OKLAHOMA CITY (AP) _ A former cooperative manager faces up to 10 years in prison and a $250,000 fine after his federal conviction on 106 counts of money laundering and passing forged checks.
Friday's verdict was the second time Gregory Vincent Hunt has been found guilty of embezzling more than $2 million from the defunct Orienta Cooperative Association.
Federal prosecutors charged Hunt with 65 counts of passing forged checks and 41 counts of money laundering.
A June 2001 conviction in the case was overturned earlier this year after a judge found that Hunt, 45, received ineffective counsel. In his appeal, Hunt's attorney said that his trial lawyer had financial and personal problems and had tried to represent the co-op's stockholders in a civil lawsuit against Hunt.
The jury deliberated about three hours after hearing evidence Hunt used his authority as co-op manager to deposit more than $2 million worth of checks into an account he controlled at a Thomas bank, according to a release from U.S. Attorney Robert McCampbell.
According to evidence presented at trial, the expenditures weren't approved by the co-op board, nor was the money used for any legitimate co-op activities.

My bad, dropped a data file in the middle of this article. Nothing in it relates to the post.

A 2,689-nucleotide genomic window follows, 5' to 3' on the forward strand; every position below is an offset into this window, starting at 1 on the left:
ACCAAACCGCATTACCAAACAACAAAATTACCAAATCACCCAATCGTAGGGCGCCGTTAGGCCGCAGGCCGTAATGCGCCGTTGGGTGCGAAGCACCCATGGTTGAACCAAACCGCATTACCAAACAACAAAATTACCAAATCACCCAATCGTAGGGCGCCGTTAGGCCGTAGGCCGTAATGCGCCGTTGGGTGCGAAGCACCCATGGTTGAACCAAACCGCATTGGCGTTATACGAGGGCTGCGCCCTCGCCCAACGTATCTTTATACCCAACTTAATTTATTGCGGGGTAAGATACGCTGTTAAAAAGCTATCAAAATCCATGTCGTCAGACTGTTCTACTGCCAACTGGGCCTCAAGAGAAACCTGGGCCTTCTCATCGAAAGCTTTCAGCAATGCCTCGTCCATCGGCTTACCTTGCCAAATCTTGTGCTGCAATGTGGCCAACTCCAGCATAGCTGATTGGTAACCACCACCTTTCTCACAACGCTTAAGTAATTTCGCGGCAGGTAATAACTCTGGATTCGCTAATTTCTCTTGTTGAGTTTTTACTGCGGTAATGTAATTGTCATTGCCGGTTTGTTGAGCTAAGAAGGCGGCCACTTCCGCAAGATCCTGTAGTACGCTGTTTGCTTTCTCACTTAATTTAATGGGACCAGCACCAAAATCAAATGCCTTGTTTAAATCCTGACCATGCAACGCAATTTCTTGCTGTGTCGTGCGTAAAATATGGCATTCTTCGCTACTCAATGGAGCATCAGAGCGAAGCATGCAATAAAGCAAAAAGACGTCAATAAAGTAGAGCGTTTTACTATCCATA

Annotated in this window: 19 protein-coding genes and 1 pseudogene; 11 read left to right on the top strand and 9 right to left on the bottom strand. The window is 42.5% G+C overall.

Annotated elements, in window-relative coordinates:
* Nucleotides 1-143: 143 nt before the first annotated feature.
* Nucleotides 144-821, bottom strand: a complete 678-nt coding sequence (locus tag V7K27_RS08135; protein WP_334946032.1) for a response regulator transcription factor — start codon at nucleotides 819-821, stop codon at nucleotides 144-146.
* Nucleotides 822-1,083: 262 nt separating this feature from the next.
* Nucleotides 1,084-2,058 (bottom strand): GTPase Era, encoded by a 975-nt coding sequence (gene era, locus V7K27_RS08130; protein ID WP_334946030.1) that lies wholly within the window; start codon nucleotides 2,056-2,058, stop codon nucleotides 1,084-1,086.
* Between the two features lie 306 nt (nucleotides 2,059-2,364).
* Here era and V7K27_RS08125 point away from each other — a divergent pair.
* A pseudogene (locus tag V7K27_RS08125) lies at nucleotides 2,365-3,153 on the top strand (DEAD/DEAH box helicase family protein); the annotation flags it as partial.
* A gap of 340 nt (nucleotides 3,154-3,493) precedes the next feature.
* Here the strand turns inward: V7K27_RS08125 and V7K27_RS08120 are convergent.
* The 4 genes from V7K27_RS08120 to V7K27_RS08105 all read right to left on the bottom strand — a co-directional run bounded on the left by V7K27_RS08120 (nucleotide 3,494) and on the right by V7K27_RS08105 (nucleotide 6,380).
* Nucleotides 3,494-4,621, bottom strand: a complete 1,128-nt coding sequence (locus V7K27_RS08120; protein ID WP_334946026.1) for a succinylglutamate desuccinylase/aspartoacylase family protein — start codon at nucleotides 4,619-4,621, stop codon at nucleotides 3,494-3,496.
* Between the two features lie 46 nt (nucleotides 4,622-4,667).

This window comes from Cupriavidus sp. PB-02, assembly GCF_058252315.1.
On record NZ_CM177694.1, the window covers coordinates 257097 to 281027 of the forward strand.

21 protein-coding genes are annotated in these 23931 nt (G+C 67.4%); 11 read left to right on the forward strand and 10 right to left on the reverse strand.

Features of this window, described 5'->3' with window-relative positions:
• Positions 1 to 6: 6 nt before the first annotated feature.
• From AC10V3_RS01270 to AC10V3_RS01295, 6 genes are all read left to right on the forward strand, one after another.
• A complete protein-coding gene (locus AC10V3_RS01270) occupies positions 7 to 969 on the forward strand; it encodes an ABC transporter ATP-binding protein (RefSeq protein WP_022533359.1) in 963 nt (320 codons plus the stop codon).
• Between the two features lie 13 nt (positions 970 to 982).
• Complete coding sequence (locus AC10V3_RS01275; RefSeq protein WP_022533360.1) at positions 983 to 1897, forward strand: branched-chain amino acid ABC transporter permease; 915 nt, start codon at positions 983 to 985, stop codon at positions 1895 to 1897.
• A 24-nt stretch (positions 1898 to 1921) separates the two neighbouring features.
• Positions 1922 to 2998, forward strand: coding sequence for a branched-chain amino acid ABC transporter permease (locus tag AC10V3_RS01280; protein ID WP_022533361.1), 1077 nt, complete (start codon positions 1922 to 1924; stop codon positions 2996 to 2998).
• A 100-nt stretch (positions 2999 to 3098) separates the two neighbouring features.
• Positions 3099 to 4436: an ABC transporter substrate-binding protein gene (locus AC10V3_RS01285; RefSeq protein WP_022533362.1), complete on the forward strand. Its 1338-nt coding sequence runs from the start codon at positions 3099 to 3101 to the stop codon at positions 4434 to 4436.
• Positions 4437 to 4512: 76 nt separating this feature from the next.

Evidence indicated Hunt used the money to trade on the commodities market, purchase personal items, such as a boat and boat engine, write checks to family members and transfer more than $300,000 into his personal bank account.
The co-op's board of directors discovered financial problems after firing Hunt in 2000 for unrelated reasons.
During Hunt's first trial in November 2001, he testified he had full authorization from the co-op's board of directors to invest in the commodities markets.
He admitted losing large amounts of money on speculative commodities trades and paying himself more than $300,000 in commissions. But he said all the transactions were authorized.
Board members of the co-op, which was liquidated in subsequent bankruptcy proceedings, denied Hunt's version of events.